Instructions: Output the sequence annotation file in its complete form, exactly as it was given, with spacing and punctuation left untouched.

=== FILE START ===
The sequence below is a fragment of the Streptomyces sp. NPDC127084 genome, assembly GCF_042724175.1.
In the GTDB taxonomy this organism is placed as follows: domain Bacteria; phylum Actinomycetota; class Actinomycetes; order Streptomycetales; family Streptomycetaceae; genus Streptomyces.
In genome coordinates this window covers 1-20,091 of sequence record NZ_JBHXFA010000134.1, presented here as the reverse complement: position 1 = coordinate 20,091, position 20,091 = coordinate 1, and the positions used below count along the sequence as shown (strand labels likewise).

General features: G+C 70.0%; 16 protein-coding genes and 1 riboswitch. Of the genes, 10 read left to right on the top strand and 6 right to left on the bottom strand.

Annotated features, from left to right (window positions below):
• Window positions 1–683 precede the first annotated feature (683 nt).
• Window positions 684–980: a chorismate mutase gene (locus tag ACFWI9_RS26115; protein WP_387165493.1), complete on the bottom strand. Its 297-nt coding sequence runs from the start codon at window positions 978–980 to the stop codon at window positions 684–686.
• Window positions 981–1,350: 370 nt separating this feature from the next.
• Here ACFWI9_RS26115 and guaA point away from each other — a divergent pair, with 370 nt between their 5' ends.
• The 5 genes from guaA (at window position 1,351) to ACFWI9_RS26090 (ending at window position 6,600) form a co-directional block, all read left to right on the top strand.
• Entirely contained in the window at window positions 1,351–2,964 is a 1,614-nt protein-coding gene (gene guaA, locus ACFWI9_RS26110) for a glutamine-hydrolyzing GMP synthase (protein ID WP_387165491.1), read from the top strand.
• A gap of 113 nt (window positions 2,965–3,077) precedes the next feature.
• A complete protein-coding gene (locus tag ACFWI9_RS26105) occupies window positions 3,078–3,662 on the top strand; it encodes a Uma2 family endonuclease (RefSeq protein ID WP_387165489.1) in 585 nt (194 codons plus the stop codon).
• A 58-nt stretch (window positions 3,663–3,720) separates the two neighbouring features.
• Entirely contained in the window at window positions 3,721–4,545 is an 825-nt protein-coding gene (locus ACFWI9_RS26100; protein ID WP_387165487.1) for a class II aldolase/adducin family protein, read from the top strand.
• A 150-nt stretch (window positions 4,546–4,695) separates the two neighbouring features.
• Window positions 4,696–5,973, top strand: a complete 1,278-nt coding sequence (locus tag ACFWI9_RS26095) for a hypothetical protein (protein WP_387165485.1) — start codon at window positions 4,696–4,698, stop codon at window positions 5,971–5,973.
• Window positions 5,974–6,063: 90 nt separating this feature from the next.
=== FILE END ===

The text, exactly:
The sequence below is a fragment of the Streptomyces sp. NPDC127084 genome, assembly GCF_042724175.1.
In the GTDB taxonomy this organism is placed as follows: domain Bacteria; phylum Actinomycetota; class Actinomycetes; order Streptomycetales; family Streptomycetaceae; genus Streptomyces.
In genome coordinates this window covers 1-20,091 of sequence record NZ_JBHXFA010000134.1, presented here as the reverse complement: position 1 = coordinate 20,091, position 20,091 = coordinate 1, and the positions used below count along the sequence as shown (strand labels likewise).

General features: G+C 70.0%; 16 protein-coding genes and 1 riboswitch. Of the genes, 10 read left to right on the top strand and 6 right to left on the bottom strand.

Annotated features, from left to right (window positions below):
• Window positions 1–683 precede the first annotated feature (683 nt).
• Window positions 684–980: a chorismate mutase gene (locus tag ACFWI9_RS26115; protein WP_387165493.1), complete on the bottom strand. Its 297-nt coding sequence runs from the start codon at window positions 978–980 to the stop codon at window positions 684–686.
• Window positions 981–1,350: 370 nt separating this feature from the next.
• Here ACFWI9_RS26115 and guaA point away from each other — a divergent pair, with 370 nt between their 5' ends.
• The 5 genes from guaA (at window position 1,351) to ACFWI9_RS26090 (ending at window position 6,600) form a co-directional block, all read left to right on the top strand.
• Entirely contained in the window at window positions 1,351–2,964 is a 1,614-nt protein-coding gene (gene guaA, locus ACFWI9_RS26110) for a glutamine-hydrolyzing GMP synthase (protein ID WP_387165491.1), read from the top strand.
• A gap of 113 nt (window positions 2,965–3,077) precedes the next feature.
• A complete protein-coding gene (locus tag ACFWI9_RS26105) occupies window positions 3,078–3,662 on the top strand; it encodes a Uma2 family endonuclease (RefSeq protein ID WP_387165489.1) in 585 nt (194 codons plus the stop codon).
• A 58-nt stretch (window positions 3,663–3,720) separates the two neighbouring features.
• Entirely contained in the window at window positions 3,721–4,545 is an 825-nt protein-coding gene (locus ACFWI9_RS26100; protein ID WP_387165487.1) for a class II aldolase/adducin family protein, read from the top strand.
• A 150-nt stretch (window positions 4,546–4,695) separates the two neighbouring features.
• Window positions 4,696–5,973, top strand: a complete 1,278-nt coding sequence (locus tag ACFWI9_RS26095) for a hypothetical protein (protein WP_387165485.1) — start codon at window positions 4,696–4,698, stop codon at window positions 5,971–5,973.
• Window positions 5,974–6,063: 90 nt separating this feature from the next.